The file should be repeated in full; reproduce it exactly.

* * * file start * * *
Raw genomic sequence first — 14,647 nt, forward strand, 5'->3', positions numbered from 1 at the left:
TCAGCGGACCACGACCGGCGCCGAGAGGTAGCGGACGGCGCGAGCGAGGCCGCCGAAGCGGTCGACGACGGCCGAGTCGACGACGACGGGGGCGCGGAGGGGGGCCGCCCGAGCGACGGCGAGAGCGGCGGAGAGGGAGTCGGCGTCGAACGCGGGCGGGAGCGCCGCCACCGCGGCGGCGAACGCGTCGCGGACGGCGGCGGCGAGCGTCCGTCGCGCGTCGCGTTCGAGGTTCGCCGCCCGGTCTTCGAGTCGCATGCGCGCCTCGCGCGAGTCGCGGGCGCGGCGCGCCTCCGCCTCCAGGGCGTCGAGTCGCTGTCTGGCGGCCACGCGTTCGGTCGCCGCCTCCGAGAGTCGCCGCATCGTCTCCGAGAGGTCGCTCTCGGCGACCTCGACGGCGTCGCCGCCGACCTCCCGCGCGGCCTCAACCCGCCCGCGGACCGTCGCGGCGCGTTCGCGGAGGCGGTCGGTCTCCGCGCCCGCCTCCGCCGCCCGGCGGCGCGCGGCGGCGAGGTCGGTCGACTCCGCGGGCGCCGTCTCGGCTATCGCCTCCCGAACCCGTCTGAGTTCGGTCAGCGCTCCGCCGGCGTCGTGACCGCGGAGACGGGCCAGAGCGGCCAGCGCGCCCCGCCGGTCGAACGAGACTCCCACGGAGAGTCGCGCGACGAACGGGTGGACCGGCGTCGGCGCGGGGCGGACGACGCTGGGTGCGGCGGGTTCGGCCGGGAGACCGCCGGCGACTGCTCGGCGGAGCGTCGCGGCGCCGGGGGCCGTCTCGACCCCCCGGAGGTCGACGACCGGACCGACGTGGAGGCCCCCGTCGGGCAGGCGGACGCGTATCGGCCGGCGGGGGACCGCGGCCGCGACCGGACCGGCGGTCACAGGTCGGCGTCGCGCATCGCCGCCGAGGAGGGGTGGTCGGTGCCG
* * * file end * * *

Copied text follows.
Raw genomic sequence first — 14,647 nt, forward strand, 5'->3', positions numbered from 1 at the left:
TCAGCGGACCACGACCGGCGCCGAGAGGTAGCGGACGGCGCGAGCGAGGCCGCCGAAGCGGTCGACGACGGCCGAGTCGACGACGACGGGGGCGCGGAGGGGGGCCGCCCGAGCGACGGCGAGAGCGGCGGAGAGGGAGTCGGCGTCGAACGCGGGCGGGAGCGCCGCCACCGCGGCGGCGAACGCGTCGCGGACGGCGGCGGCGAGCGTCCGTCGCGCGTCGCGTTCGAGGTTCGCCGCCCGGTCTTCGAGTCGCATGCGCGCCTCGCGCGAGTCGCGGGCGCGGCGCGCCTCCGCCTCCAGGGCGTCGAGTCGCTGTCTGGCGGCCACGCGTTCGGTCGCCGCCTCCGAGAGTCGCCGCATCGTCTCCGAGAGGTCGCTCTCGGCGACCTCGACGGCGTCGCCGCCGACCTCCCGCGCGGCCTCAACCCGCCCGCGGACCGTCGCGGCGCGTTCGCGGAGGCGGTCGGTCTCCGCGCCCGCCTCCGCCGCCCGGCGGCGCGCGGCGGCGAGGTCGGTCGACTCCGCGGGCGCCGTCTCGGCTATCGCCTCCCGAACCCGTCTGAGTTCGGTCAGCGCTCCGCCGGCGTCGTGACCGCGGAGACGGGCCAGAGCGGCCAGCGCGCCCCGCCGGTCGAACGAGACTCCCACGGAGAGTCGCGCGACGAACGGGTGGACCGGCGTCGGCGCGGGGCGGACGACGCTGGGTGCGGCGGGTTCGGCCGGGAGACCGCCGGCGACTGCTCGGCGGAGCGTCGCGGCGCCGGGGGCCGTCTCGACCCCCCGGAGGTCGACGACCGGACCGACGTGGAGGCCCCCGTCGGGCAGGCGGACGCGTATCGGCCGGCGGGGGACCGCGGCCGCGACCGGACCGGCGGTCACAGGTCGGCGTCGCGCATCGCCGCCGAGGAGGGGTGGTCGGTGCCG